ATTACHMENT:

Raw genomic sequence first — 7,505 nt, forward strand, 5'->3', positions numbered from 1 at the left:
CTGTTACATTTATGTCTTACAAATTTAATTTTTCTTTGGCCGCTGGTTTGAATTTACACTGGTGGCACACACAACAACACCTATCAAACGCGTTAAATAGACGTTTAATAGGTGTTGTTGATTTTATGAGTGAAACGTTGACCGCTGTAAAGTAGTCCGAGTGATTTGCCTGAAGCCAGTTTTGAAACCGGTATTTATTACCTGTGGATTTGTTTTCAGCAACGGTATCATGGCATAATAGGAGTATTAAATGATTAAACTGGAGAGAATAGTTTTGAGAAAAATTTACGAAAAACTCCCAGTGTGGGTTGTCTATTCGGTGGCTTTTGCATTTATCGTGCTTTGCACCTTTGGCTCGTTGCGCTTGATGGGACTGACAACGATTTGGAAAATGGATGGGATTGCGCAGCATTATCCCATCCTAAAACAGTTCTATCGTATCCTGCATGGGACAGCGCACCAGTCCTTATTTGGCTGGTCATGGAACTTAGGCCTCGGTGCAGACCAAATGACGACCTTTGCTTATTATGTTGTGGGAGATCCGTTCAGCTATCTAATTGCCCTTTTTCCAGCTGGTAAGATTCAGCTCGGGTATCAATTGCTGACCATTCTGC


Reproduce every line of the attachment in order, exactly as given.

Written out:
Raw genomic sequence first — 7,505 nt, forward strand, 5'->3', positions numbered from 1 at the left:
CTGTTACATTTATGTCTTACAAATTTAATTTTTCTTTGGCCGCTGGTTTGAATTTACACTGGTGGCACACACAACAACACCTATCAAACGCGTTAAATAGACGTTTAATAGGTGTTGTTGATTTTATGAGTGAAACGTTGACCGCTGTAAAGTAGTCCGAGTGATTTGCCTGAAGCCAGTTTTGAAACCGGTATTTATTACCTGTGGATTTGTTTTCAGCAACGGTATCATGGCATAATAGGAGTATTAAATGATTAAACTGGAGAGAATAGTTTTGAGAAAAATTTACGAAAAACTCCCAGTGTGGGTTGTCTATTCGGTGGCTTTTGCATTTATCGTGCTTTGCACCTTTGGCTCGTTGCGCTTGATGGGACTGACAACGATTTGGAAAATGGATGGGATTGCGCAGCATTATCCCATCCTAAAACAGTTCTATCGTATCCTGCATGGGACAGCGCACCAGTCCTTATTTGGCTGGTCATGGAACTTAGGCCTCGGTGCAGACCAAATGACGACCTTTGCTTATTATGTTGTGGGAGATCCGTTCAGCTATCTAATTGCCCTTTTTCCAGCTGGTAAGATTCAGCTCGGGTATCAATTGCTGACCATTCTGC